Sex ad­vice with Mrs Sal­is­bury

Sunday Star-Times - Sunday Magazine - - ADVICE - Robyn Sal­is­bury is a clin­i­cal psy­chol­o­gist. Email ques­tions to MrsSal­is­bury@sex­ther­

I’m 28, my hus­band of eight years is 35. We have no chil­dren yet. Years ago, when I was 19, I was sex­u­ally as­saulted by some­one I knew very well. It was a hor­ri­ble point in my life and for years I bot­tled this up. I avoided any­thing at all that might be a trig­ger and suf­fered emo­tion­ally but al­ways had a good and sat­is­fy­ing sex­ual re­la­tion­ship with my hus­band.

Re­cently I made the de­ci­sion to work through th­ese is­sues and told my hus­band what hap­pened. He has been won­der­ful and sup­port­ive but he hasn’t been able to have sex with me since. We have tried, but he al­ways loses his erec­tion. At that point he tends to say some­thing along the lines of: “It’s not go­ing to hap­pen tonight. Sorry.” Up to when I told him, we had sex four or five times a week. I asked him if it’s know­ing what hap­pened that is caus­ing this and he said: “I don’t know, maybe.” I have as­sured him that he’s not go­ing to hurt me, and it’s not go­ing to be trau­matic in any way for me. I just want him. Our at­tempts at sex are get­ting more awk­ward with time. What do we do? It’s not un­usual for a part­ner to be deeply dis­tressed on hear­ing their loved one has been sex­u­ally as­saulted. This dis­tress can be anger or sad­ness, which are pretty un­der­stand­able and straight­for­ward, but still give rise to arousal prob­lems and sex­ual with­drawal if the part­ner is not emo­tion­ally open and skil­ful at ex­press­ing and re­leas­ing emo­tions. More com­plex re­ac­tions can in­clude re­pul­sion; to­wards him­self for be­ing male (and thus as­so­ci­ated with the sex­ual of­fender), to­wards his sex­ual urges which may now feel tainted or an­i­mal­is­tic (as if that is bad), or to­wards you for be­ing “dam­aged”, not the pure young woman he be­lieved he had mar­ried. Sorry about hav­ing to write that last bit – it’s not at all log­i­cal or ac­cu­rate, but it can hap­pen, con­sciously or un­con­sciously.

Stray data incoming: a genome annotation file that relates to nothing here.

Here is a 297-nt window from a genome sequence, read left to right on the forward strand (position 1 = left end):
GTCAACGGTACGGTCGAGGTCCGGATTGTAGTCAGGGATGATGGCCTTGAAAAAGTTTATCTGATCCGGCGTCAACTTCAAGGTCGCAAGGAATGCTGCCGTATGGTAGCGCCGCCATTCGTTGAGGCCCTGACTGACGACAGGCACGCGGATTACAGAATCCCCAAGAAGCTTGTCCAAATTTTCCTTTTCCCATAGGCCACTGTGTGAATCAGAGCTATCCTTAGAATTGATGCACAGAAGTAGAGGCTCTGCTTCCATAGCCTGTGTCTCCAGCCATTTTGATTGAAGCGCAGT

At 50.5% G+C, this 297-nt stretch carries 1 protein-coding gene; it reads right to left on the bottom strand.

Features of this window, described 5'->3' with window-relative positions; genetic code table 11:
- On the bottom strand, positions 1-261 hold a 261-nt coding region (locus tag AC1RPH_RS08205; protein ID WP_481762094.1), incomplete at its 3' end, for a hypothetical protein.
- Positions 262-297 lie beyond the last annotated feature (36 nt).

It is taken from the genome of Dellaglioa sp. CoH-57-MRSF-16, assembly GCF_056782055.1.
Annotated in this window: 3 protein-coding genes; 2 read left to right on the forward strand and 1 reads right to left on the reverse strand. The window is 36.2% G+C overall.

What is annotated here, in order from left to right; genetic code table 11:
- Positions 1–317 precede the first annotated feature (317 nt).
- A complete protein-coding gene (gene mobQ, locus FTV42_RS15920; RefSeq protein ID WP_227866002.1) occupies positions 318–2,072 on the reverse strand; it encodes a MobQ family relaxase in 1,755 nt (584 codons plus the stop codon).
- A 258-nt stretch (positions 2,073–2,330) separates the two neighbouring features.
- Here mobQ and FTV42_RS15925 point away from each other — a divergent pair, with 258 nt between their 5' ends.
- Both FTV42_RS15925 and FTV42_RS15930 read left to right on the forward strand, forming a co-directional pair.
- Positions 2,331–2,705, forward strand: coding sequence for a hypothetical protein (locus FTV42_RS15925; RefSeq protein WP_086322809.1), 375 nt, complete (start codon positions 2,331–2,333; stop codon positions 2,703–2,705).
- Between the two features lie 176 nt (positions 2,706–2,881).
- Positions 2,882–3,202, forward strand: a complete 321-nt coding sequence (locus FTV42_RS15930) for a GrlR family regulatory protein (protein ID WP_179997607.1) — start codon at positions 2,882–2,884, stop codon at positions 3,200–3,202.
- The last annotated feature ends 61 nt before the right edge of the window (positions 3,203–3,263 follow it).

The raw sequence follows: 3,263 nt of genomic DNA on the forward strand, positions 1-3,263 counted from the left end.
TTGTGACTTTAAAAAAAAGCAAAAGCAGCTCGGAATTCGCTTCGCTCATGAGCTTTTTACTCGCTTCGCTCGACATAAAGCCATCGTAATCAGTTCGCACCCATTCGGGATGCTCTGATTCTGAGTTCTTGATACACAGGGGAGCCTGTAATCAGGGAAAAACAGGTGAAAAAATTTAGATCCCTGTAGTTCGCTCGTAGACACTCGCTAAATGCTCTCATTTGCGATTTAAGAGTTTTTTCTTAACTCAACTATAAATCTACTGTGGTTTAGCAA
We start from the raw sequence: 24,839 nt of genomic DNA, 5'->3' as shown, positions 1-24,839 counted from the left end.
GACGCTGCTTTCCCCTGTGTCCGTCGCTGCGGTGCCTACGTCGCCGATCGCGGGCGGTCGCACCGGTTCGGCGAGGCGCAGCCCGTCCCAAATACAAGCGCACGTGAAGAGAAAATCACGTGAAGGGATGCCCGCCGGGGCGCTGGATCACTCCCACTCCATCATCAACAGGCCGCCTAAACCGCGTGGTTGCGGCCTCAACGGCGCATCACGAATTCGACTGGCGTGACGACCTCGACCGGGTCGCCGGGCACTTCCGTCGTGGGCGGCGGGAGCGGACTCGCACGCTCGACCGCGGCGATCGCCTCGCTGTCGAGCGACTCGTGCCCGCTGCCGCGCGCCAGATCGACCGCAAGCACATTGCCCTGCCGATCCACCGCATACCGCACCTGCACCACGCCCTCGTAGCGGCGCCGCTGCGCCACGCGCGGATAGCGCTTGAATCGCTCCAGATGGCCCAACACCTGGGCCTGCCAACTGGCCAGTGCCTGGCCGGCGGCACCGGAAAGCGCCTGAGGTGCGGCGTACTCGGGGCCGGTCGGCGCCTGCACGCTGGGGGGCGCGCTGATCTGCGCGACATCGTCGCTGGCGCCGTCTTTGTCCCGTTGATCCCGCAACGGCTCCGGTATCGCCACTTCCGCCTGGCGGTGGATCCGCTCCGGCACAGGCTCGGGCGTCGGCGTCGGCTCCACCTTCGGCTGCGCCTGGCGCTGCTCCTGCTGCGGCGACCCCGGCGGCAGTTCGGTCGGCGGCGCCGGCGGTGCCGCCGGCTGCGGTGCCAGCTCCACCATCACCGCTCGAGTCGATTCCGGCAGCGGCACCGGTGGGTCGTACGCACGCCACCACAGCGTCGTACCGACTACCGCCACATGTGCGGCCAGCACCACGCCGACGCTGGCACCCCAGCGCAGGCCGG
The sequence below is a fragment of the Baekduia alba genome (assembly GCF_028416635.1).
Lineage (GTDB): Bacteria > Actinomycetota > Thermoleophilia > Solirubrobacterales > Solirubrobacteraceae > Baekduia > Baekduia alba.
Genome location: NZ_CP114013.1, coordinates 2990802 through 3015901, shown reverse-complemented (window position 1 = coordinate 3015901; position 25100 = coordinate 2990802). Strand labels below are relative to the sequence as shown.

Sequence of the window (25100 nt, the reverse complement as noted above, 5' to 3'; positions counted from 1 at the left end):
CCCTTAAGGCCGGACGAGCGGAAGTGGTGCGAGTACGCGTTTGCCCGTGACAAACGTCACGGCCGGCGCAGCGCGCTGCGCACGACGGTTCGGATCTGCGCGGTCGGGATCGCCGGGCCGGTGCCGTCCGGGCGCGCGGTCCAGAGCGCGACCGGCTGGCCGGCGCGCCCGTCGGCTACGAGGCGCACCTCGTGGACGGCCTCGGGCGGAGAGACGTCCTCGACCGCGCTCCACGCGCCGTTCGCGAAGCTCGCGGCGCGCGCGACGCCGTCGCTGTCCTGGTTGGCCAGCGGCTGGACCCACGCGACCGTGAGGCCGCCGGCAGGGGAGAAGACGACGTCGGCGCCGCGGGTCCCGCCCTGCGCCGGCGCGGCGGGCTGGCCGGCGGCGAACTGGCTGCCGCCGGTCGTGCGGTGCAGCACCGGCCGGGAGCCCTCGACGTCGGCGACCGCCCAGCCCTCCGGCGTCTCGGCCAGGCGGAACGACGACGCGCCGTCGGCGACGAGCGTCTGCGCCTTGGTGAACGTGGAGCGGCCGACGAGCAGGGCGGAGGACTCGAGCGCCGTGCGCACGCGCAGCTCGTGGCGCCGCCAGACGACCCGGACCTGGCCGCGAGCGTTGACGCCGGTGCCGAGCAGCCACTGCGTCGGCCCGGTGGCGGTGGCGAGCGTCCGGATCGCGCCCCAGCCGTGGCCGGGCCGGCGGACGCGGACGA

I trust you’re aware of ACC Sen­si­tive Claims coun­selling for funded pro­fes­sional help? ACC could re­fer you to sex ther­apy, as a cou­ple, to help your hus­band re­solve what­ever is go­ing on for him and get the two of you mov­ing for­wards into the pow­er­ful erotic con­nec­tion pos­si­ble with two emo­tion­ally open lovers.

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